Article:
Andhra bureaucracy gets down to division process డిసెంబర్ 23, 2013Posted by M Bharath Bhushan in Andhra, Mulki, Settler, Telangana.
Tags: 29th state, G.O 610, GAD, PK Mohanty, PSUs, repatriation, residuary AP
Andhra bureaucracy gets down to division process
Chief minister pleads for a united state
Mohammed Siddique, Gulf News December 22, 2013
Hyderabad Even as the opponents of Telangana state were trying their best to delay the process, the state’s official machinery seems to have got down to the exercise of bifurcation.
While the Chief Minister N. Kiran Kumar Reddy called on the President Pranab Mukherji at Rashtrapati Nilayam in Hyderabad and reportedly pleaded with him to keep Andhra Pradesh united, the state bureaucracy was busy collecting the necessary data including the details of assets, liabilities and workforce from different departments and the public sector undertakings.
In a significant move the General Administration Department has also issued instructions to the employees to provide details of their birth place, date of joining and pay scale, among other things. It is understood that the services of the government employees will be allocated to the state where they were born.
This was one of the major demands of those who want a separate Telangana state, that those born in Andhra and Rayalaseema, will have to move to residuary state of Andhra Pradesh and only those born in Telangana will be accepted as the employees of Telangana government.
Chief Secretary P K Mohanty has sent the copy of the draft state reorganisation bill to the heads of PSUs and the departments to go through the relevant schedules and act accordingly.
Officials said that though the political class was still divided on the issue of whether the bill will be passed by the state assembly or not, the bureaucracy was moving in a deft manner to keep everything ready by January 23, the deadline set by the President for completing the process by the state assembly. Thereafter the bill was expected to be taken up by the Parliament and the President will give his ascent to the bifurcation.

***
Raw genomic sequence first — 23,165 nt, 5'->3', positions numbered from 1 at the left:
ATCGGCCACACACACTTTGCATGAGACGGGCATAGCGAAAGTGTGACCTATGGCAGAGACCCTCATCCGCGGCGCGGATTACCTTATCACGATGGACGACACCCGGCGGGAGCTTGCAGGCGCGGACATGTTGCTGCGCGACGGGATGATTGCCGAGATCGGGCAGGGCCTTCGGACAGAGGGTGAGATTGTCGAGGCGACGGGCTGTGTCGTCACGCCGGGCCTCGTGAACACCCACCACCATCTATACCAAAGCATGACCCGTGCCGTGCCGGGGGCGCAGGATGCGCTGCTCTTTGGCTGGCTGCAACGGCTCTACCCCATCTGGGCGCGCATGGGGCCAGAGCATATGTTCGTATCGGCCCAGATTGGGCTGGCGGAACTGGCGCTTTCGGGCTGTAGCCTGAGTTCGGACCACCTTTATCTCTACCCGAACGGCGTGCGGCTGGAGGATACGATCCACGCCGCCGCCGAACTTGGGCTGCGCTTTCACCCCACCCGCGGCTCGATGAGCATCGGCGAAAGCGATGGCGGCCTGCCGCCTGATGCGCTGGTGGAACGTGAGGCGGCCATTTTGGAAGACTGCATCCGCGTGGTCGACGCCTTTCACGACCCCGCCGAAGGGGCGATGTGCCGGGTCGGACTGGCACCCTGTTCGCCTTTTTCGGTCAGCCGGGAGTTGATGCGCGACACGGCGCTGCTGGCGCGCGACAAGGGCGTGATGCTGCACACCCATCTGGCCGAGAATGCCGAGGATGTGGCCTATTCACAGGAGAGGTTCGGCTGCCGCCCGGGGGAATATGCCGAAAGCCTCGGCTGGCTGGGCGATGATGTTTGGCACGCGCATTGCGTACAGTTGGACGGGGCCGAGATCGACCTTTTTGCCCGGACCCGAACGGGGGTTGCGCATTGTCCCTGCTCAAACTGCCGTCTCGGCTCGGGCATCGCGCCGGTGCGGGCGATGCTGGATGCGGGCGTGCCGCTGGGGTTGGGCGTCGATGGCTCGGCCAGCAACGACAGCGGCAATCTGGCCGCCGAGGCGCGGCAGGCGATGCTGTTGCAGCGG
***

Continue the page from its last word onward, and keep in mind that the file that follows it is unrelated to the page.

The issue of PSUs also assumed significance as draft bill provides for dividing some of them between the two states while some others will be common for both the states.
The issues related to the bifurcation reportedly figured during the one hour long meeting the Chief Minister N Kiran Kumar Reddy had with President Pranab Mukherji on Sunday morning.
Though officials described it as a courtesy call, sources said that the Chief Minister drew the attention of President to various problems which may crop up as a result of dividing the state.
Sources said that the chief minister briefed the president about the problem of drinking water, unemployment and drawing of the borders between the two states. He also raised the questions about the status of Hyderabad city before the President. The chief minister told the president that necessary details were also not there in the draft state reorganization bill, sources said.
The chief minister, a known opponent of Telangana state met the president at a time when the state assembly has gone in to recess as the draft bill was pending before the House.
Meanwhile a delegation of Telangana Rashtra Samiti also met the president and urged him to ensure the completion of process of bifurcation without any further delay. The delegation, including Members of Parliament Manda Jangannadham and G Vivek and former minister Vinod Kumar drew the President’s attention to the delay of the process by stalling the debate in the Assembly. Later they told the media that the president Assured them that the process will be completed in accordance with the constitution.
In another development the Telugu Desam MLAs from Seemandhra region met in Hyderabad and prepared a six page memorandum to be submitted to the president. The memorandum, which was later submitted to the president highlighted the shortcomings in the draft bill.
They alleged that the draft bill was prepared in violation of the federal spirit of the republic. They pointed out that the constitution had no provision for any joint capital for two states or special powers to the governor over the common capital. They also found fault with the mechanism which proposes to give the final control over the waters of river Krishna and Godavari to the central government.
On the other hand the deputy Chief Minister Damodar Rajanarasimha alleged that the Seemandhra leaders were trying to stall Telangana state to protect their properties and interests in Hyderabad. “But no such attempt will succeed”, he said.